So, we’ve quickly learned that two women, both under 5’ 6”, one of them being a young white girl and the other looking like a young black women (Tabitha is in her 40s but doesn’t look much over 30) will not get a good price on labour. On some level, we expected that we would have a challenge but we were definitely a little discouraged by the lack of respect we got… thus, leading us to recruit Kaka Johnathon. He’s a good friend of Tabitha’s and was instrumental in helping her secure the land back in 2010. We invited him over, explained our dilemma (us having boobs and not a penis- tho, we didn’t explain it in those terms :). We asked for him to join our team and help us make Hero Home a reality! He accepted and we cheered! So, he’s our new GENERAL CONTRActor! It was a great day!!! So, now our team is one person stronger! Very exciting! Two days later, he had recruited 3 well diggers!!!!! We’re loving it! He’s lives out by our land, so he has great connections and gets things done!
On Wednesday, we headed out to the land to meet our new diggers. I biked (I’ll tell you the bike story in a minute) and Tabitha took a motorcycle so that we could deliver the digging supplies which I had picked up in town. I was going to write about getting the bikes.. but I decided it was not that exciting of a story.. basically, it took us 6 trips in to town (and more than 30 hours of waiting) to find and purchase 3 decent used mountain bikes. Like I said, internet advertising hasn’t hit rural Africa so unfortunately we couldn’t goggle map “used bike shops in mwanza, tz.” It made for a lot of walking and hours upon hours of waiting for bikes to be tuned only to discover they have irreparable damage.. And keep in mind, when I say “decent” it’s all relative! We are the proud owners of a Raleigh, a Solar-made by Raleigh, and a Schwinn… so.. yeah, definitely relative. However, the gears work, the brakes don’t rub too much, and the tires aren’t too warped..so, we’re happy.
So, back to the well. The diggers are good guys in their early twenties! They initially quoted us 4000Tsh/foot but we worked them down to 3000Tsh/foot and we would bring them corn flour and dried sardines so they can cook up lunch while they work. I’m not sure everyone would agree to those conditions, but they did! J So, on Wednesday, Feb 15, 2012, we hired our first workers and today, Feb 18, 2012, the land will officially be broken and work begins! It’s a very exciting day in the story of HERO HOME! Tabitha is heading out there right now to deliver the food and see the start of the work. I would be going, but being that I sound and feel like an 82 year old gramps, I’m opting out of the journey in hopes that I heal up quickly and can head out there on Monday.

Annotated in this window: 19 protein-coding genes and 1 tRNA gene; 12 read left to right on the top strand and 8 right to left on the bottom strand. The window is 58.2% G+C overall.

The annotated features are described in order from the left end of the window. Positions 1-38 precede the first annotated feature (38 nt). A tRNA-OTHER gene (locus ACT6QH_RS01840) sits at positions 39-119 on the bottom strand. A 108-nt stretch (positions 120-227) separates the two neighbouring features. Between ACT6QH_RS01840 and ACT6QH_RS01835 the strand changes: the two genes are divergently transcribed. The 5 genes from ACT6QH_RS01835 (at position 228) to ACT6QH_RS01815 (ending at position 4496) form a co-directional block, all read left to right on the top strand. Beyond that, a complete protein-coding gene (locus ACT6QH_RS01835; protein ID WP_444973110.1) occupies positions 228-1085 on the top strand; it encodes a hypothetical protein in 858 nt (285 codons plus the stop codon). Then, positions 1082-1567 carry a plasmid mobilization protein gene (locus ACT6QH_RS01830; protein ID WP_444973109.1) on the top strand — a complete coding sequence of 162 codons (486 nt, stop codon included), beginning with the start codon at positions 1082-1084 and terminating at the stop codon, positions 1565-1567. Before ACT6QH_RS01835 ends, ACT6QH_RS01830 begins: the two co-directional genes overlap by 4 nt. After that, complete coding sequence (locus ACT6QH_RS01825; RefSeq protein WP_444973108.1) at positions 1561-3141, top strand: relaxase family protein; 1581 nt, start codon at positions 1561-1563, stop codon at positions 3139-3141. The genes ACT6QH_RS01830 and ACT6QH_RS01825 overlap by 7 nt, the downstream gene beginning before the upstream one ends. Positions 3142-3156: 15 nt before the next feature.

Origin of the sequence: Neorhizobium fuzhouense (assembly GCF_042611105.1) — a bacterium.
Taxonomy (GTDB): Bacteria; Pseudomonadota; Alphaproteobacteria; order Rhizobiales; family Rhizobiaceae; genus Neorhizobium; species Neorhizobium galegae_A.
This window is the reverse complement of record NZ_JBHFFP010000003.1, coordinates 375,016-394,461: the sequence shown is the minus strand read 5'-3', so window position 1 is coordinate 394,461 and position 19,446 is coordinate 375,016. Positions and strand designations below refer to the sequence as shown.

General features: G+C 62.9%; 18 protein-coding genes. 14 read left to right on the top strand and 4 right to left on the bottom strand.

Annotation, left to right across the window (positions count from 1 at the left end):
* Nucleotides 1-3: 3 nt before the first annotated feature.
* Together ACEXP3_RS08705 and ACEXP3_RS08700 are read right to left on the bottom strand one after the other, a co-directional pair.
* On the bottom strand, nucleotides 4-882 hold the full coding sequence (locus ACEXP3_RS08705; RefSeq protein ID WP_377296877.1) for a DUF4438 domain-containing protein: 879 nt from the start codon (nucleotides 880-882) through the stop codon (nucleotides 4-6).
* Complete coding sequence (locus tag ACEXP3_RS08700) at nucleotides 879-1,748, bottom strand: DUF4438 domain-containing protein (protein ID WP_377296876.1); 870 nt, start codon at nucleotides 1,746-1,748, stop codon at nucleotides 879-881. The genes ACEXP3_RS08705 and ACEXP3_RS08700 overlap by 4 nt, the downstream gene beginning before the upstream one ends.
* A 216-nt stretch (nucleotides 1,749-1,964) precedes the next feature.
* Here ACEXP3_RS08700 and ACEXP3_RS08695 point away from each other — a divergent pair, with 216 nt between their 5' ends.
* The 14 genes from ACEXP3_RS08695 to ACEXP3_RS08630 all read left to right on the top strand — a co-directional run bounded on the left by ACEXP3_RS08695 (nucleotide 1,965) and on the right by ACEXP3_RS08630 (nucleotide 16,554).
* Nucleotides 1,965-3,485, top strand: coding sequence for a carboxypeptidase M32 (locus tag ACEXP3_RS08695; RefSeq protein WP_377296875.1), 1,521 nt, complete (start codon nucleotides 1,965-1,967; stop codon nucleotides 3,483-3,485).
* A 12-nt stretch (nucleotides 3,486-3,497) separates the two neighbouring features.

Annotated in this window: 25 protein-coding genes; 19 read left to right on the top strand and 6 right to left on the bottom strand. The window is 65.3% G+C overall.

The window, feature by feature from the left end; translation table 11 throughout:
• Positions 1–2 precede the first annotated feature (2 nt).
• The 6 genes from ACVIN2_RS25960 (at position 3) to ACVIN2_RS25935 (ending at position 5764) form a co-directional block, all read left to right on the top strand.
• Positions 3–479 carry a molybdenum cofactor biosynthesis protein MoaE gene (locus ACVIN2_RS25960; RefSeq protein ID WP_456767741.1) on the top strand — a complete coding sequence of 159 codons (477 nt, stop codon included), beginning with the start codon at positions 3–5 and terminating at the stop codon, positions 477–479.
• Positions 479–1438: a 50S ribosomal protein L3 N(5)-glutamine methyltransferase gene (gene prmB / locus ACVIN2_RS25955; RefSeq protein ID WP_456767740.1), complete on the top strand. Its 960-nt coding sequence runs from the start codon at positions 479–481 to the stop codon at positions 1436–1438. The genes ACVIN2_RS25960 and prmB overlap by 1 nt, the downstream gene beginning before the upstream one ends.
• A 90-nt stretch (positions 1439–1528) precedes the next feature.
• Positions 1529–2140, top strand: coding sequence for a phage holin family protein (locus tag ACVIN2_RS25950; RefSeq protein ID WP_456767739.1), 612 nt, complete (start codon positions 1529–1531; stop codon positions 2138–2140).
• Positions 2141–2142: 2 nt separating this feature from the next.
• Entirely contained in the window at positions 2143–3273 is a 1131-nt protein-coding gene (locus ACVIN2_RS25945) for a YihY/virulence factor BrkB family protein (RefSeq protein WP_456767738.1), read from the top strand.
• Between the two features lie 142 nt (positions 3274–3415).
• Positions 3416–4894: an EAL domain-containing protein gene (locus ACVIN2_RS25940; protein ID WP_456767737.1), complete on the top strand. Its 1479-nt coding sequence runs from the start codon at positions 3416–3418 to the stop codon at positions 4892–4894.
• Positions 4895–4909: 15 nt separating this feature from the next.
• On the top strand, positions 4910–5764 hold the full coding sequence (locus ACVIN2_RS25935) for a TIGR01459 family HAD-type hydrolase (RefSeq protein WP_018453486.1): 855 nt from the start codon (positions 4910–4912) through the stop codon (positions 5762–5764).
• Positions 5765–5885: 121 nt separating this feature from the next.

That’s the end of the updates for now! I’ll keep you posted on the well advancements.
My last little bit of news is disappointing news… but I thought it was important to share it with you all. So, Tabitha and I created our budget back in 2009. However, as I’ve discovered since returning to Tanzania, inflation has hit… and it’s hit hard. Prices of everything has sky rocketed while salaries remain unchanged. The world has decided that anything less than 1$/day per person is “poverty”. I can say without hesitation that the majority of people living in Kisesa have fallen well below that line. Since the inflation has hit, families of 4 or 5 are living on anywhere from $1- $2 a day. It’s a sad situation. In 2005, sugar was 600Tsh/kg, today, in 2012, sugar is 2400tsh/kg. Unfortunately, salaries have not increased by 400%. Even 1 kg of beans now sells for 1500Tsh whereas in 2009, it was somewhere around 700Tsh. A bottle of Fanta was 350Tsh in 2009 when I left and now it’s 500Tsh. I could go on, but I’m sure you get the picture. Life is much harder. A 50kg bag of cement, which not too long ago sold for 9000Tsh is now up to 20000Tsh or 18500Tsh if you’re lucky. So, what this means for Hero Home is a re-evaluation of our budget. We’ve sadly discovered that because of the price changes, our target of $50 000 is not going to be enough. We’re not discouraged though! It just means we need to be smarter, work harder, and do our best to raise more money. I know that all of you have already been wonderful supporters and we appreciate it a whole bunch!!! None of this would be possible without the support you’ve already shown!!!! And we don’t want to keep asking you to support us as we know everybody has financial responsibilities and times are hard everywhere. All we ask is that you help us spread the word to new people… your friends, family, co-workers, and maybe we can get more supporters on board and we can reach our new goal, which right now, is sitting around $70 000.
Thank you so much for all your help!!!!!! I hope you’re all doing well!!!!
I’ll be sure to keep you posted as construction rolls along! Pictures are on the way. I had some videos but my camera card has picked up a virus so I cant upload them! Don’t worry, I’ll get some soon!!
Lots of love and hugs!
PS. Apparently the google search assignment from last email was harder than I intended. For all of you who searched "side effects for women on antibiotics in hot climat" and didnt find a concrete answer, the answer was YEAST INFECTION. now you know!!! yikes!! it was painful!!!